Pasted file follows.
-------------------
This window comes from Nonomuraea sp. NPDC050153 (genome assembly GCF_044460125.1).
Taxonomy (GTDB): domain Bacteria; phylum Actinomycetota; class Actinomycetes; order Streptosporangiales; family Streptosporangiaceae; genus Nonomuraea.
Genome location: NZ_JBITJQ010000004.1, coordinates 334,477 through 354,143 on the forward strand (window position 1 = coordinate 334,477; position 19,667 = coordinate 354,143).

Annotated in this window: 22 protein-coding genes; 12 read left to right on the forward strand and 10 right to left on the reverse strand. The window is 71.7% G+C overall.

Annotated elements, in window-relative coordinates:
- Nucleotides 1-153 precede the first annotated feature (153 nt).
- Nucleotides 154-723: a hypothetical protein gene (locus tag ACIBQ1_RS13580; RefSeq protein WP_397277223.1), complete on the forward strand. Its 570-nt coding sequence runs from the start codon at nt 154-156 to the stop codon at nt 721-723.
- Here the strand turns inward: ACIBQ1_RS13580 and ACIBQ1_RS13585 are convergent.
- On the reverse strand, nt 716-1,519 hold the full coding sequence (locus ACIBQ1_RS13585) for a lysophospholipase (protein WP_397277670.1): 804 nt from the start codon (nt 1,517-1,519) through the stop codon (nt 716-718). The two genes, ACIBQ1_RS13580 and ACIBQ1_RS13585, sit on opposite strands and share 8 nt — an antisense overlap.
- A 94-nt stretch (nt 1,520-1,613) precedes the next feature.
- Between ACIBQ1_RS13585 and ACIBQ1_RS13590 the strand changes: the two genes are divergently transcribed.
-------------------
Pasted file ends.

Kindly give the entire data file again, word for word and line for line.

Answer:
This window comes from Nonomuraea sp. NPDC050153 (genome assembly GCF_044460125.1).
Taxonomy (GTDB): domain Bacteria; phylum Actinomycetota; class Actinomycetes; order Streptosporangiales; family Streptosporangiaceae; genus Nonomuraea.
Genome location: NZ_JBITJQ010000004.1, coordinates 334,477 through 354,143 on the forward strand (window position 1 = coordinate 334,477; position 19,667 = coordinate 354,143).

Annotated in this window: 22 protein-coding genes; 12 read left to right on the forward strand and 10 right to left on the reverse strand. The window is 71.7% G+C overall.

Annotated elements, in window-relative coordinates:
- Nucleotides 1-153 precede the first annotated feature (153 nt).
- Nucleotides 154-723: a hypothetical protein gene (locus tag ACIBQ1_RS13580; RefSeq protein WP_397277223.1), complete on the forward strand. Its 570-nt coding sequence runs from the start codon at nt 154-156 to the stop codon at nt 721-723.
- Here the strand turns inward: ACIBQ1_RS13580 and ACIBQ1_RS13585 are convergent.
- On the reverse strand, nt 716-1,519 hold the full coding sequence (locus ACIBQ1_RS13585) for a lysophospholipase (protein WP_397277670.1): 804 nt from the start codon (nt 1,517-1,519) through the stop codon (nt 716-718). The two genes, ACIBQ1_RS13580 and ACIBQ1_RS13585, sit on opposite strands and share 8 nt — an antisense overlap.
- A 94-nt stretch (nt 1,520-1,613) precedes the next feature.
- Between ACIBQ1_RS13585 and ACIBQ1_RS13590 the strand changes: the two genes are divergently transcribed.